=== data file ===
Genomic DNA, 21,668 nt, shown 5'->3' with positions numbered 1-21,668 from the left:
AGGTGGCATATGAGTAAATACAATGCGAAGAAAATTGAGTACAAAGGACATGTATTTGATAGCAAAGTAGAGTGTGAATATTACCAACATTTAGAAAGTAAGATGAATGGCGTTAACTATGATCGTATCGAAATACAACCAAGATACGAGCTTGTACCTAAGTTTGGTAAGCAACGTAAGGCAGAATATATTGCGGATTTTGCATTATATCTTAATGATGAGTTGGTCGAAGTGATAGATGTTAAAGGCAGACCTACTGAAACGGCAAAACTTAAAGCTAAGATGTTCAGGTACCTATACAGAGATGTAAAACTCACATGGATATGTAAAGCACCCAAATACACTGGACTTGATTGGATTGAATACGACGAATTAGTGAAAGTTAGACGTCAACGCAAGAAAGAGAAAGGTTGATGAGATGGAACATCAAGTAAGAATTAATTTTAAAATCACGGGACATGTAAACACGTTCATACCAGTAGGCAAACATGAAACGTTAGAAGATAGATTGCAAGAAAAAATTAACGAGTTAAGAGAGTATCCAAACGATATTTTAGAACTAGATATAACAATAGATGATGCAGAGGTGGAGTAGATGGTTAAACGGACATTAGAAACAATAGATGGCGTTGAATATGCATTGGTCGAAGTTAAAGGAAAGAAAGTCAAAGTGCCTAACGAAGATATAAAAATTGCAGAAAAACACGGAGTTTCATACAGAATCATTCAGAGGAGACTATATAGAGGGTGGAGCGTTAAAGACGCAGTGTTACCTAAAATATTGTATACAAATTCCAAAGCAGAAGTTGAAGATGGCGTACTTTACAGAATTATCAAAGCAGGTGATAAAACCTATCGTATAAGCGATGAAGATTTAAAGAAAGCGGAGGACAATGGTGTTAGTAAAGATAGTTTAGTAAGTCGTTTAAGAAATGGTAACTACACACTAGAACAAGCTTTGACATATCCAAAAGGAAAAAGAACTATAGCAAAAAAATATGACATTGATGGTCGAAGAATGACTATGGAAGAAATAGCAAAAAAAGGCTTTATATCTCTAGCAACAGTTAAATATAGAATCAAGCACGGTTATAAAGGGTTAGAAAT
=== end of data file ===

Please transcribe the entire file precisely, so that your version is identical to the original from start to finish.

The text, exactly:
Genomic DNA, 21,668 nt, shown 5'->3' with positions numbered 1-21,668 from the left:
AGGTGGCATATGAGTAAATACAATGCGAAGAAAATTGAGTACAAAGGACATGTATTTGATAGCAAAGTAGAGTGTGAATATTACCAACATTTAGAAAGTAAGATGAATGGCGTTAACTATGATCGTATCGAAATACAACCAAGATACGAGCTTGTACCTAAGTTTGGTAAGCAACGTAAGGCAGAATATATTGCGGATTTTGCATTATATCTTAATGATGAGTTGGTCGAAGTGATAGATGTTAAAGGCAGACCTACTGAAACGGCAAAACTTAAAGCTAAGATGTTCAGGTACCTATACAGAGATGTAAAACTCACATGGATATGTAAAGCACCCAAATACACTGGACTTGATTGGATTGAATACGACGAATTAGTGAAAGTTAGACGTCAACGCAAGAAAGAGAAAGGTTGATGAGATGGAACATCAAGTAAGAATTAATTTTAAAATCACGGGACATGTAAACACGTTCATACCAGTAGGCAAACATGAAACGTTAGAAGATAGATTGCAAGAAAAAATTAACGAGTTAAGAGAGTATCCAAACGATATTTTAGAACTAGATATAACAATAGATGATGCAGAGGTGGAGTAGATGGTTAAACGGACATTAGAAACAATAGATGGCGTTGAATATGCATTGGTCGAAGTTAAAGGAAAGAAAGTCAAAGTGCCTAACGAAGATATAAAAATTGCAGAAAAACACGGAGTTTCATACAGAATCATTCAGAGGAGACTATATAGAGGGTGGAGCGTTAAAGACGCAGTGTTACCTAAAATATTGTATACAAATTCCAAAGCAGAAGTTGAAGATGGCGTACTTTACAGAATTATCAAAGCAGGTGATAAAACCTATCGTATAAGCGATGAAGATTTAAAGAAAGCGGAGGACAATGGTGTTAGTAAAGATAGTTTAGTAAGTCGTTTAAGAAATGGTAACTACACACTAGAACAAGCTTTGACATATCCAAAAGGAAAAAGAACTATAGCAAAAAAATATGACATTGATGGTCGAAGAATGACTATGGAAGAAATAGCAAAAAAAGGCTTTATATCTCTAGCAACAGTTAAATATAGAATCAAGCACGGTTATAAAGGGTTAGAAAT